Today I’m talking with Jessica Turner, author of Stretched Too Thin: How Working Moms Can Lose The Guilt, Work Smarter & Thrive. This book impacted me in such a deep way. It’s really practical and helped me feel like I’m not alone.
We're going to talk about mom guilt of all kinds, so don't click away from this episode if you don't work because this will still set you free and really help you.
In This Episode Allie & Jessica Discuss:
What questions to ask yourself to determine if you should ditch the mom guilt
How mom guilt can sometimes be productive by prompting us to make needed changes
Why you shouldn’t feel guilty about loving your work
How traditional gender roles can be limiting to the person God created you to be
Practical self-care for busy moms
Mentioned in this Episode:
Decluttering with kids doesn’t have to be a struggle. Let me help you.
We’ll shine a light on the things you need to know and teach you how to begin the process of minimalism with your kids (or succeed in it if you’ve tried before!).
This amazing FREE web class happened yesterday, but the replay video is still available for a few more days!
who doesn't love a GIVEAWAY?
Reviews are everything on iTunes! Would you take a minute and click here to leave a review? Email firstname.lastname@example.org with a screenshot of your review on iTunes. You'll be entered to win one of Allie's amazing courses for FREE!
Mom life. We are surrounded with the message that it’s the tired life. The no-time-for-myself life. The hard life. And while it is hard and full of lots of servitude, the idea that motherhood means a joyless life is something I am passionate about putting a stop to. I’m on a mission to help you stop counting down the minutes till bedtime, at least most days. I want you to stop cleaning up after your kid’s childhood and start being present for it. Start enjoying it. I believe in John 10:10 “that we are called to abundant life” and I know mothers are not excluded from that promise. Join me in conversations about simplicity, minimalism and lots of other good stuff that leads to a life of less for the sake of enjoying more in your motherhood. I’m Allie Casazza and this is The Purpose Show.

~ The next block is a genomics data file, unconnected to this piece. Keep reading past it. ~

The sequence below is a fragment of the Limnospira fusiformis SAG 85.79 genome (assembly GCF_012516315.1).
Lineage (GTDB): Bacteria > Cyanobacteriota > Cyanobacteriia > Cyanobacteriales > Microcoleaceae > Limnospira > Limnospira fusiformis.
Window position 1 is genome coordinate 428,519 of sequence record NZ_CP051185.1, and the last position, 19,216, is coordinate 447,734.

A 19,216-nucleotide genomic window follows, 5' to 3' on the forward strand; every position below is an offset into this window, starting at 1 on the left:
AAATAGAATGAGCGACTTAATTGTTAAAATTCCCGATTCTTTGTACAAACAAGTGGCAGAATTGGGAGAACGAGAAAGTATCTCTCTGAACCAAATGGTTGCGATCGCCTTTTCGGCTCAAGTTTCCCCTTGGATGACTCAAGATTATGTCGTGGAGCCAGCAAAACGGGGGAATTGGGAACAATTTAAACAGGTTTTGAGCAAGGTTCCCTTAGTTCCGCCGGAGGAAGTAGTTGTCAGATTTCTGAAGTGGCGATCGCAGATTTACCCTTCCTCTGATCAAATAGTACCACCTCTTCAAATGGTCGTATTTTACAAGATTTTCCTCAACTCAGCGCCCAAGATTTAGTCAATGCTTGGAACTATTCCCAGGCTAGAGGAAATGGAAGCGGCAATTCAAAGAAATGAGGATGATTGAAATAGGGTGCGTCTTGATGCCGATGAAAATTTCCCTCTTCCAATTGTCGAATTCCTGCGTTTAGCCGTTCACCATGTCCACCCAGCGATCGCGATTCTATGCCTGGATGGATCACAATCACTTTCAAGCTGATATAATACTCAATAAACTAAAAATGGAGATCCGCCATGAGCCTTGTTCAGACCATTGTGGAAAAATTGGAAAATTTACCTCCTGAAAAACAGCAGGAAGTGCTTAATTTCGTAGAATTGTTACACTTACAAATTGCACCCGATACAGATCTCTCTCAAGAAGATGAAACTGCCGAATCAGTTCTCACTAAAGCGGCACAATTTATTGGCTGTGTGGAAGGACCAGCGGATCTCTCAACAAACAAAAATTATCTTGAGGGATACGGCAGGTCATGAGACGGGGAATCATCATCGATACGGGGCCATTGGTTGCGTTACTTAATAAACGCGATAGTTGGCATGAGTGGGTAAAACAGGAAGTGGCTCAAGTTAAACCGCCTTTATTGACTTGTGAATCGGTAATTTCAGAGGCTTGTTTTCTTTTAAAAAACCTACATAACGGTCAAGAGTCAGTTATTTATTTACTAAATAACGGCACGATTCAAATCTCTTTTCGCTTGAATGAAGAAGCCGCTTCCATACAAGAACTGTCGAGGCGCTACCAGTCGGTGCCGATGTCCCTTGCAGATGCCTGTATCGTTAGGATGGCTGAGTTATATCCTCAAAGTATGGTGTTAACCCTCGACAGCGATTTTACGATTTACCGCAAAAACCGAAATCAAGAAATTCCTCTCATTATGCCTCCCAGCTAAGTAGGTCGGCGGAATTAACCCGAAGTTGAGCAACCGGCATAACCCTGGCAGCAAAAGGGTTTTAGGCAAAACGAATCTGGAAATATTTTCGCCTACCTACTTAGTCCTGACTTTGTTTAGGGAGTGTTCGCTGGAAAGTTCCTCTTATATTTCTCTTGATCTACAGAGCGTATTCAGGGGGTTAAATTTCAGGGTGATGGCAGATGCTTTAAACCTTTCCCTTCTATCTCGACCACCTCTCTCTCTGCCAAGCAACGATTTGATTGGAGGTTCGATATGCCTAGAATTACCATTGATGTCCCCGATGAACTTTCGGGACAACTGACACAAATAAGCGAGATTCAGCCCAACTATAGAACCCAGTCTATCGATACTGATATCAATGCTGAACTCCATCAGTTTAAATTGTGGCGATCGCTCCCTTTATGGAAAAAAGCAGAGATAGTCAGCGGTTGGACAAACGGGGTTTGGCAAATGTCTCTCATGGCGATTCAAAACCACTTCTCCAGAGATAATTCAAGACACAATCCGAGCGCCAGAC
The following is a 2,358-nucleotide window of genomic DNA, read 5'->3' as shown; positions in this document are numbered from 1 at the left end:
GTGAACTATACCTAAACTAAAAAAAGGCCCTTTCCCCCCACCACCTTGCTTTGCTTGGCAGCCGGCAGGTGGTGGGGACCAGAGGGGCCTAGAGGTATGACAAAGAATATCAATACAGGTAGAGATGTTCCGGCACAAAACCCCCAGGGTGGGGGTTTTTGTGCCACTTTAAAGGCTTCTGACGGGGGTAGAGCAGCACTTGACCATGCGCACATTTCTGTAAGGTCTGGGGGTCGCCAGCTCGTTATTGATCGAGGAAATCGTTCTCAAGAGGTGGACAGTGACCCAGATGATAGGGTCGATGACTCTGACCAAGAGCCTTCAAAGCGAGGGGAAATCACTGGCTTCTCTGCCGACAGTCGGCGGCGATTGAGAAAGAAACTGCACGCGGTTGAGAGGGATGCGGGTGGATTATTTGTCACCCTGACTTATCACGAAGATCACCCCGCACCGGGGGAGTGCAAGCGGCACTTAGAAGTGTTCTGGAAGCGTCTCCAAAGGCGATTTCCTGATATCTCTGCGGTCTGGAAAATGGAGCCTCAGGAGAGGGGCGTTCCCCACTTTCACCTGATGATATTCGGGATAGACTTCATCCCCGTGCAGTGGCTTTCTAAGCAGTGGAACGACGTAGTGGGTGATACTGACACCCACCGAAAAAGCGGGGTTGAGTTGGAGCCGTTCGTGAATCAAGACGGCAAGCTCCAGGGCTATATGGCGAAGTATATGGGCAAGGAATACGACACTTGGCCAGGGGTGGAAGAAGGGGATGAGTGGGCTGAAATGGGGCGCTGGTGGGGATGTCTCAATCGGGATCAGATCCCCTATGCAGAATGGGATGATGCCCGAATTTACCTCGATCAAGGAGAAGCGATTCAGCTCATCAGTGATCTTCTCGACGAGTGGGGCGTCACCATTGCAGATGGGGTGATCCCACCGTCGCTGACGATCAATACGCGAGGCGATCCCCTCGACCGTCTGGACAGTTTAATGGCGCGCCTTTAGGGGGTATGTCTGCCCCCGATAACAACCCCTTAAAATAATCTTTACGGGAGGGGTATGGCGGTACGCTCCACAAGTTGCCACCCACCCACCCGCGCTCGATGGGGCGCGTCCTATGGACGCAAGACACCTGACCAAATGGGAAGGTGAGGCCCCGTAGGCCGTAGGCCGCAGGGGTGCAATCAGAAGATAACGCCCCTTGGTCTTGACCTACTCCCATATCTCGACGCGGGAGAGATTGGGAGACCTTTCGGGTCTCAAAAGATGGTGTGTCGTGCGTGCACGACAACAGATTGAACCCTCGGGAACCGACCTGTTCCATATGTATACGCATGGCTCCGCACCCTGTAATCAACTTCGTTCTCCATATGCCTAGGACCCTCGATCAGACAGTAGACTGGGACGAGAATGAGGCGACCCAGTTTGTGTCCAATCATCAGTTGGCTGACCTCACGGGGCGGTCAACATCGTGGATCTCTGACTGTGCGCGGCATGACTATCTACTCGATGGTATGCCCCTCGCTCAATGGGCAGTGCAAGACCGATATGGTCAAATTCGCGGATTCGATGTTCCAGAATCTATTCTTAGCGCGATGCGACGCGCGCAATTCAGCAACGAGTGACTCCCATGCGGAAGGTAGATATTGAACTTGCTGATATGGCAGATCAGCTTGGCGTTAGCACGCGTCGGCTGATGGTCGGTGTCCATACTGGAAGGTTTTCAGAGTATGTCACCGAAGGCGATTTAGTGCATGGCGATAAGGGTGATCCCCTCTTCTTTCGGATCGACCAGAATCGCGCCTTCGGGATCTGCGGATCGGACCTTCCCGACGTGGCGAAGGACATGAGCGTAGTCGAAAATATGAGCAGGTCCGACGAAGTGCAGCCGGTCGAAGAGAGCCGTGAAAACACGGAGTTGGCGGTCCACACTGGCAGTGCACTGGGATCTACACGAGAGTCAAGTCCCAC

Friends, it is that time of year again. It's October and we are doing Allie Reads October in my little corner of the Internet. It's so fun. This is our second time doing it. If you were around last year for Allie Reads October, you're going to notice it looks a little bit different this year. We’ve structured it differently to fit where I'm at in my personal life this year. The amount of time that I've had to read for pleasure is much less than it was the year before, so we adjusted as needed. It's a different set up today, or this month, this year, whatever. And I'm really excited about it.
Here's what Allie Reads is - basically it's intended to draw your attention to books and remind you to read more. Reading for women has always been a really important issue. There have been times where women in other cultures, countries and parts of the world were not allowed to read.
I'm really passionate about cultivating strength and community among women and raising a strong woman myself in my daughter, and being a strong woman, I'm very passionate about feminism and I just really want to be a part of drawing attention to the fact that women, especially moms with how busy we are and how much we're balancing, we need to read books.
Maya Angelou said, “know better, do better,” and I think one of the best possible ways that you can know better and then do better is by reading good books, so I want to draw attention every year to the type of books that I read that really made an impact on me, that they changed the way that I think about things. They really helped bring clarity to something that I was struggling with. They made me know better, do better. To draw attention to those books and to those authors. To have conversations with the people that wrote those books. To have conversations with you about the books without the author there. Really celebrate the fact that we have the freedom to read. That it's such an important thing. It's such a great way to grow. And as I said, as Maya Angelou said, “know better, do better.” So that's what Allie Reads is all about.